Mizeur is likely to steer the conversation toward constituent issues, accusing her rival of failing to be an effective advocate. In interviews, she routinely mentions that he has only passed one bill in 12 years — to rename a post office. She frequently accuses Harris of putting the nation’s future at risk by refusing to certify the 2020 presidential election, despite the lack of credible questions about the outcome.

Harris is loathe to discuss the bloody siege at the Capitol on Jan. 6, and he has never spoken publicly about his participation at an Oval Office meeting the month before, another issue that may come up in debate. (Axios reported that Harris was one of 10 lawmakers summoned to the White House to discuss ways of pressuring Vice President Mike Pence not to certify the election.)

After the riot at the Capitol, Harris was among a group of lawmakers — all Republicans — to oppose a House resolution honoring the Capitol Police officers who fought rampaging Trump supporters.

Mizeur entered the race just a few weeks after the Jan. 6 insurrection.

No fear of being ‘cancelled’

Harris and his supporters reject the claim that he is unresponsive. In an email, a campaign spokesman said the lawmaker worked to secure funding to help eradicate “destructive nutria” from state waterways and to fight other invasive species like the snakehead and blue catfish. An outspoken foe of illegal immigration, Harris has also played “a leading role in getting more temporary worker visas for our critical industries on the shore” and in working to suppress “surprise” medical bills, the spokesman said.

Del. Kathy Szeliga (R-Baltimore County), a former Harris aide who remains friends with him, said he does “great” constituent work, a claim echoed by Caroline County Commissioner Larry Porter (R).

“The things that I look for, in the people I support, is are they responsive when we call with a problem,” Porter said. “There have been times when we’ve called Rep. Harris about issues and he has responded promptly.”

Szeliga said that when she and Harris are in public, constituents routinely come up to express their appreciation. “So many people come up to him and say, ‘Thank you, Andy,’ and you can see it’s genuine.”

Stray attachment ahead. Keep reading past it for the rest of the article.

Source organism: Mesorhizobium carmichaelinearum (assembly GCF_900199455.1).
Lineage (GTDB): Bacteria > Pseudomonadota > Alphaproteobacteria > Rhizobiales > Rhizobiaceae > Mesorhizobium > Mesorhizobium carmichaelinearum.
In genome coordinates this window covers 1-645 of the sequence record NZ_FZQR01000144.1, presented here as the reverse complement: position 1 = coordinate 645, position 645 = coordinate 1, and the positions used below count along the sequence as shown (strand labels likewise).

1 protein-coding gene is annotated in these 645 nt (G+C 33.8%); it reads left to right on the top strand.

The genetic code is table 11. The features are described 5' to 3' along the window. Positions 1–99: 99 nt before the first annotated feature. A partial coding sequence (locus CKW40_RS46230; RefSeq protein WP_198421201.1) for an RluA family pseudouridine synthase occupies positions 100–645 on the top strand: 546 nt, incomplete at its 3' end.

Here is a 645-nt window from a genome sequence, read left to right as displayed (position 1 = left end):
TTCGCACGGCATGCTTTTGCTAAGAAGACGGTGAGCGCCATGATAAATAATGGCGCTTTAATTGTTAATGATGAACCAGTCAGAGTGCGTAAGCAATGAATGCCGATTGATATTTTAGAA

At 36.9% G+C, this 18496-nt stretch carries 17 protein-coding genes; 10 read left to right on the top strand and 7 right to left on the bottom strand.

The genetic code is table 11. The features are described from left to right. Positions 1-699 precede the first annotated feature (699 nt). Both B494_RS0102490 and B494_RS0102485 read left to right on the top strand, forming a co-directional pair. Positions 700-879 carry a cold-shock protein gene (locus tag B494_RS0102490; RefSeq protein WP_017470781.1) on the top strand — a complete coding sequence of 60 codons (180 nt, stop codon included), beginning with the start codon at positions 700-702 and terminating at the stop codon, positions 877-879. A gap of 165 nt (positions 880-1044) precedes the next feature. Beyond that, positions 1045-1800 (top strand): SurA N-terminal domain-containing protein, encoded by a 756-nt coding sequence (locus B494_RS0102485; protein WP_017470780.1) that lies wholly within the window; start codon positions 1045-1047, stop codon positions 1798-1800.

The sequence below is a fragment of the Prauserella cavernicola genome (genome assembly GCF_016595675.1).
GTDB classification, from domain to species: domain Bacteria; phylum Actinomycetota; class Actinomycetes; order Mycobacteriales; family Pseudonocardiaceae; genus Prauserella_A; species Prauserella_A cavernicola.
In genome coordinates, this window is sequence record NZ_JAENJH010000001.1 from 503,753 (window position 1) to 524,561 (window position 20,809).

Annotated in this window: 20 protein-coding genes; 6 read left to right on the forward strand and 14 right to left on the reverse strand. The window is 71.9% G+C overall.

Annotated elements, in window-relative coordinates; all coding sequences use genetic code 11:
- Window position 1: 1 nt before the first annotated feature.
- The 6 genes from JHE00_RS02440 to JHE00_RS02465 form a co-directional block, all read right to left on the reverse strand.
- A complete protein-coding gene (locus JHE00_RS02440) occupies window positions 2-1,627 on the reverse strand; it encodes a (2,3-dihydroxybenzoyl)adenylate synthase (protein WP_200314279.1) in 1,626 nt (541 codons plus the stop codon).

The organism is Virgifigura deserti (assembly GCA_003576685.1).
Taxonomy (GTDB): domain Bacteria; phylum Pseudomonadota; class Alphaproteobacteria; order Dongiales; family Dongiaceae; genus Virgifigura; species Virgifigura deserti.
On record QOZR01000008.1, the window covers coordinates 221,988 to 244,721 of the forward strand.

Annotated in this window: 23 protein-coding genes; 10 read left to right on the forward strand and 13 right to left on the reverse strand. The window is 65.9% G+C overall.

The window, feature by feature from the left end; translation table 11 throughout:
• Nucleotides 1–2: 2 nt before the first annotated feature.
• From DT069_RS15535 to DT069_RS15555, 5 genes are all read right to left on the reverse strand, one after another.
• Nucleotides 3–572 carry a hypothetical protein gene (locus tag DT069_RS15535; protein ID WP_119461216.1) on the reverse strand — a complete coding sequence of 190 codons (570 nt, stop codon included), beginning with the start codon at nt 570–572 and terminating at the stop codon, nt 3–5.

With Republicans expected to retake the House in November, Szeliga said they will seek to cut federal spending and improve border security. She also expressed hope that lawmakers will open probes into the “weaponizing” of the FBI and “Hunter Biden’s laptop.”

“He proudly represents conservatives,” Szeliga said of Harris. “He’s not afraid to be cancelled. And in today’s culture, with social media and with the liberal media, a lot of conservatives are tepid on some of the issues that Andy is very proud to be a conservative on.”

Mizeur touts GOP support

A Democrat running in an overwhelmingly Republican district, Mizeur has cast herself as someone who is willing to work with anyone to solve problems. Her most recent campaign ad features Jeff Powell, a Republican who once served on the Dorchester County Commission.

In an interview, Powell said he met Mizeur on a reef restoration project. The two got to chatting, and within days she made good on a promise to connect him with some federal officials he was trying to reach.

“I’ve never been really hung up on the party stuff locally,” Powell said. “I think it’s more [a question of] who can help us get stuff done. I see that in Heather.”